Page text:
Often, the first signal that the bears are awakening comes in the form of someone registering a complaint with the Nevada Department of Wildlife.

In one complaint from 2015, a resident of Skyland, on Lake Tahoe, reported that a bear had entered her house through a closed but unlocked door.

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According to a report filed with the department, the resident "found her kitchen door open and wet paw prints entering the house, going around the kitchen table and to the pantry door where the bear took a package of macaroni and a bag of Cheetos and exited."

In a typical year, the Nevada Department of Wildlife handles 69 bears that have wandered onto properties or have been hit by cars. But the department handled 143 bears in 2014 and 122 in 2015, during those drought years. The department tags and releases most of the bears, but it destroys a small number of them, to the consternation of some wildlife groups.

Researchers say climate change is increasing both the likelihood and intensity of drought in the region.

The bears are so close to people because of the expansion of what is known as the human-wildland interface, where developed land and wildlands meet. Researchers at Conservation Science Partners calculated that even in the less densely populated Western states, as of 2011 the average natural area was just 3.5 miles away from a developed area.

That means people's food is accessible when the bears' natural food sources run out.

It's almost as if bears were designed to get their hands on our food. The fur on their paws conceals appendages so similar to our own that meanspirited pranksters will occasionally leave a skinned bear paw in public to startle people who confuse them with human hands. Bears may not have opposable thumbs, but with their versatile and powerful paws they're able to get into trash cans, cars and even homes. Homeowners often complain about thousands of dollars in damage as bears rip off car doors and tear into garages in pursuit of food.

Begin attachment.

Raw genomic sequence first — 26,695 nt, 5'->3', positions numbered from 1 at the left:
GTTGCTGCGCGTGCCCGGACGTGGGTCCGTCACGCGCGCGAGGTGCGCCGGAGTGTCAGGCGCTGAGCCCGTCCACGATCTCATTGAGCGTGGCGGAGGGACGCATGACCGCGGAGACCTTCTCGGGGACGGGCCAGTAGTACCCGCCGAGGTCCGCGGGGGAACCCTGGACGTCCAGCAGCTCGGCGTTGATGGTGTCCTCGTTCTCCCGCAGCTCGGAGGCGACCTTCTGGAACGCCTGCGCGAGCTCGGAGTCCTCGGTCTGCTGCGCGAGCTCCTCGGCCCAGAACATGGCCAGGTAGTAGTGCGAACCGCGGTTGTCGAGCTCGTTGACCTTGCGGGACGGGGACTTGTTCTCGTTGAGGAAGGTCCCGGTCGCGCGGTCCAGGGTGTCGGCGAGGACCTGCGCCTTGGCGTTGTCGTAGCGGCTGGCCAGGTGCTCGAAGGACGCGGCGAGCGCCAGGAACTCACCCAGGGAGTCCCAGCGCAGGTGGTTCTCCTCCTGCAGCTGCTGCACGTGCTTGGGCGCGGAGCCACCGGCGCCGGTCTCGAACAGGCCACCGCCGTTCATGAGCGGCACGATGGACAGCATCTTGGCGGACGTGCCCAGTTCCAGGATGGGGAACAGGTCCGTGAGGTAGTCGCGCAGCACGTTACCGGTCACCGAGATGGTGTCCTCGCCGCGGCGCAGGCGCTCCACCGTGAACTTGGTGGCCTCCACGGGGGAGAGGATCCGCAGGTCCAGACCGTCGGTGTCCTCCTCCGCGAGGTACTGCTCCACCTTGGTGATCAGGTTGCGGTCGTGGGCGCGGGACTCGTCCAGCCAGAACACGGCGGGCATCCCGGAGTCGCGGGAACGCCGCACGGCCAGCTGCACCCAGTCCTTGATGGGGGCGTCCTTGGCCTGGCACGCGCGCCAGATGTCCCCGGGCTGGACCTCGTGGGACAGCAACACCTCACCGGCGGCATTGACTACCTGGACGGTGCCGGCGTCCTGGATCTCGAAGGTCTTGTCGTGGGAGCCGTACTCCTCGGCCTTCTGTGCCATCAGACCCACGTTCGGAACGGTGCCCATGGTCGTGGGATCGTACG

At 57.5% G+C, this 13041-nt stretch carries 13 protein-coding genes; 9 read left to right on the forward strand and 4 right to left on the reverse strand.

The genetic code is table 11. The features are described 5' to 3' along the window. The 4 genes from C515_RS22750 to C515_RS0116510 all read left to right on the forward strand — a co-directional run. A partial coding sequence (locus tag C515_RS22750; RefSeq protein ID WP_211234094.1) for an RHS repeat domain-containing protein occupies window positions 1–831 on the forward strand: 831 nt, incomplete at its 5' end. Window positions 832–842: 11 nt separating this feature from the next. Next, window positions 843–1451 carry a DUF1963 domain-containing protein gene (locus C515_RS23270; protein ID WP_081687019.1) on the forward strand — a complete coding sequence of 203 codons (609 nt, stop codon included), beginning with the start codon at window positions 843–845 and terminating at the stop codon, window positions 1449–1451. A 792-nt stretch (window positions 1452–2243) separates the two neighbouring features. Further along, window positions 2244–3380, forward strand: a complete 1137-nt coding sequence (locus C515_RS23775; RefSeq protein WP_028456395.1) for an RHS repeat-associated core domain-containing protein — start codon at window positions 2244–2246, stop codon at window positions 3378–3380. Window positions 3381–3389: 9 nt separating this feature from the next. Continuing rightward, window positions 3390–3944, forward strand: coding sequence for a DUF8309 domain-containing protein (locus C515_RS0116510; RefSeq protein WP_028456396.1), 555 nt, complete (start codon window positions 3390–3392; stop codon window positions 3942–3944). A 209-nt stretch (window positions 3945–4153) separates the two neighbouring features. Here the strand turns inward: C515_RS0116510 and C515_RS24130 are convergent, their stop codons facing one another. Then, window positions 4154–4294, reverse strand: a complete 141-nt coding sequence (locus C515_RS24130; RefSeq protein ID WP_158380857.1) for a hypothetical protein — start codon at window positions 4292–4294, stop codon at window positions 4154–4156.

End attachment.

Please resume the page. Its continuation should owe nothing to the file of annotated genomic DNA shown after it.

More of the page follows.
But accessing our detritus is often bad news for the bears. Once, Wynn-Grant and a colleague found a bear, a little over a year old, dead near Lake Tahoe. A field necropsy revealed that its stomach was engorged with dozens of individual ketchup packets. The packaging most likely killed it.

Yet black bears are something of a conservation success story. They rebounded from the edge of extinction in the late 1800s to an estimated 300,000 bears across the United States today. They returned to Nevada in the late 1980s when they crossed over from California via the Sierra Nevada.


Their recent arrival provided researchers an opportunity to study the animals with the goal of better understanding how to prevent human-bear conflicts — not just for black bears, but also for bears like grizzlies whose numbers are more tenuous.

When those conflicts increase, some people argue that there are too many bears, and that their numbers must be increasing. But the conflicts may be a sign of trouble for the bears. Johnson and colleagues were tracking female bears near Durango, Colorado, when the bears' natural food supplies collapsed in 2012— an event, like the California droughts, that is likely to increase with climate change. Complaints about bears in the area increased, but the female bear population plummeted: Of 203 bears tracked before the food failure, only 87 survived.

The relationship between humans and bears may grow even more fraught, since climate change could extend the time bears spend awake and disrupt their natural food supplies.

"My prediction is we will have fewer cubs survive the winter, and so many bear conflicts that residents will want them to be hunted off again just like the 1800s," Wynn-Grant said. "Except this time we have climate change to blame."